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Pals go snake hunting...and find rifle in bushes
10:00am Monday 11th April 2011 in Basildon
TWO schoolboys got a shock when their hunt for grass snakes ended up with them finding a gun.
Kane Blackmore and Callum Wallis-Sheldon, both 11, found the Czech rifle in bushes while searching for the snakes on fields behind Vange Community Centre, in Mapleford Sweep.
Fortunately the weapon wasn’t loaded and the boys alerted some nearby teenagers who handed it over to police.
The boys’ parents are proud their sons did the right thing.
Callum’s dad, Carl Sheldon, 34, a former soldier, of Eastbrooks Place, Pitsea, said: “It is the first time Callum’s ever really played in that park. He doesn’t normally go there.
“As a former soldier myself I have handled firearms and I have to say this is very concerning.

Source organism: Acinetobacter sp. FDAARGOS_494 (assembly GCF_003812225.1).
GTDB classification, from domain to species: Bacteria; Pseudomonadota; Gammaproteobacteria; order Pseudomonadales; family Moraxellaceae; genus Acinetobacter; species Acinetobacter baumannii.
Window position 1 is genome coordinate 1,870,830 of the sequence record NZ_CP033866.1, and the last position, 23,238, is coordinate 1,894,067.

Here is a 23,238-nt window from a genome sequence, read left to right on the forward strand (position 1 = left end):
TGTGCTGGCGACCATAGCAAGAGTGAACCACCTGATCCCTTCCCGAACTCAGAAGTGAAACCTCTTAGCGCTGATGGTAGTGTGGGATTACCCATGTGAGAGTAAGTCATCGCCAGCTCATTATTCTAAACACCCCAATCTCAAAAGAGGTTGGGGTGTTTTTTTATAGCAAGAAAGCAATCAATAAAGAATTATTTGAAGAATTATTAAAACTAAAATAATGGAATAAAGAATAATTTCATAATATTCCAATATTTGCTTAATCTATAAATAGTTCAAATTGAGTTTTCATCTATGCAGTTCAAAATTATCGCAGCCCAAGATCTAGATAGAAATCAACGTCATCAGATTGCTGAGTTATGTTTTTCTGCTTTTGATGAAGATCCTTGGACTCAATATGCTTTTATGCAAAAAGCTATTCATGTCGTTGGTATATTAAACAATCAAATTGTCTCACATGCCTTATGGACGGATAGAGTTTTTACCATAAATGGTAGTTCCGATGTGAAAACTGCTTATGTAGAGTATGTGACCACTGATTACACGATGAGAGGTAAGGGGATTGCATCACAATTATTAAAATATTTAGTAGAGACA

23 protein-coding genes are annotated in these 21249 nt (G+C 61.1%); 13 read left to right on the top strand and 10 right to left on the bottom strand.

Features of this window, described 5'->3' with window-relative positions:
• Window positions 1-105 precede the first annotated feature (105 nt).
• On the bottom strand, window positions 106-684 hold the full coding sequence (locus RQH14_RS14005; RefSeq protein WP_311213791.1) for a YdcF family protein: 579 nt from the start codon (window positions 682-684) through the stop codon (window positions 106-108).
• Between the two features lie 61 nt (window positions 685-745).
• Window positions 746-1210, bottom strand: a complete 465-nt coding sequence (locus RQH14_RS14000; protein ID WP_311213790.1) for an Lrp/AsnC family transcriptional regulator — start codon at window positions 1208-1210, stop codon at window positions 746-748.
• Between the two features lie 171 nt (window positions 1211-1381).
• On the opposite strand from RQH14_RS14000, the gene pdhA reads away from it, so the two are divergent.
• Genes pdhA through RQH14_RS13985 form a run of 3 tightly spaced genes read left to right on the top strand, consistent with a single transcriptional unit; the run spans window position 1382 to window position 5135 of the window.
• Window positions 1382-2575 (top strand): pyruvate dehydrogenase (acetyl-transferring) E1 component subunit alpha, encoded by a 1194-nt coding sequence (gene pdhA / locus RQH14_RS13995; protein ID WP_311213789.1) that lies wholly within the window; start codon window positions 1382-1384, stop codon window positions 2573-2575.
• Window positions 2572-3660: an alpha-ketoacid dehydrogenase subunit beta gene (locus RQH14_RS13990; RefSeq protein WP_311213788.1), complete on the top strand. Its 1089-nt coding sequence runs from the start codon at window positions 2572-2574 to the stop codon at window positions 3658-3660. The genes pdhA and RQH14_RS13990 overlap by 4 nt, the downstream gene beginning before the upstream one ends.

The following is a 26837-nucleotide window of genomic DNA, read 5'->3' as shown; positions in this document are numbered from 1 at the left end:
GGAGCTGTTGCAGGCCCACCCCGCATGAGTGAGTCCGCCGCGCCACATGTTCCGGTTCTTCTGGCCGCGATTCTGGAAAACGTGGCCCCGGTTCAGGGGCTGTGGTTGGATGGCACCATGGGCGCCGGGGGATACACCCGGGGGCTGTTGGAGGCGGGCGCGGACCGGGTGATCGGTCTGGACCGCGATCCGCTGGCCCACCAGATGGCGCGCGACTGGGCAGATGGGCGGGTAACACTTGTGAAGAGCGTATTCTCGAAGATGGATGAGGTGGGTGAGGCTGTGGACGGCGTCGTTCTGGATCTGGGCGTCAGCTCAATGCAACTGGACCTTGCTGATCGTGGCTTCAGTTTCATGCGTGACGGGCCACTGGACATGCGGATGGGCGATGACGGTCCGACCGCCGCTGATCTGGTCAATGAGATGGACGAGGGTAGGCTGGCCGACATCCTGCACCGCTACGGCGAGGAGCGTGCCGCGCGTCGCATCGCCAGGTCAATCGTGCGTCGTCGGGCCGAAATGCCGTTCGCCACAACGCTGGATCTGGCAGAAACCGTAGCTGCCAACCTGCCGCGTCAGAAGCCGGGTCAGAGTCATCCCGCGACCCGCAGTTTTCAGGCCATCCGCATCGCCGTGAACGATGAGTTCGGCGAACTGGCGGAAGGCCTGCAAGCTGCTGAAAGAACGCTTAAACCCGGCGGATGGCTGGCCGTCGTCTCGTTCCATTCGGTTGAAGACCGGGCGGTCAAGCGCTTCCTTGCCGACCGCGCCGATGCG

“But, as far as I’m concerned, the boys did the right thing by informing the police.”
Kane’s dad, Darren Blackmore, 42, of Pitseaville Grove, Vange, added: “I’m so proud of my son. It’s just so lucky the gun didn’t end up in the wrong hands. I was shocked when he told me what he found. I thought he was mucking about.”
Officers arrived to take away the Ceskazbrojovka VZ.52 self-loading rifle at about 6.30pm on Wednesday.
PC Alan Conran, of Pitsea police, said officers were still baffled about how the gun ended up in the bushes.
He added: “The boys were searching for snakes, as they had seen a TV programme that said the best place to find them was under old carpets.
“They actually came across the rifle under a carpet inside a brown leather case.
“The boys did the right thing by getting someone to call police, and left the rifle alone until police attended.
“I would like to thank them for behaving in such a grown-up way and helping police.
“As of yet, we haven’t found an owner to this, so if you think it is yours, then please get in contact.
“We are not sure how it ended up there, but I would like to point out it is incredibly important weapons and firearms are disposed of correctly, and not just dumped somewhere.”
The weapon, which was developed after the Second World War, has been made safe by police and is currently being stored at a police station.
Anyone who recognises the weapon can contact police at Pitsea on 0300 3334444.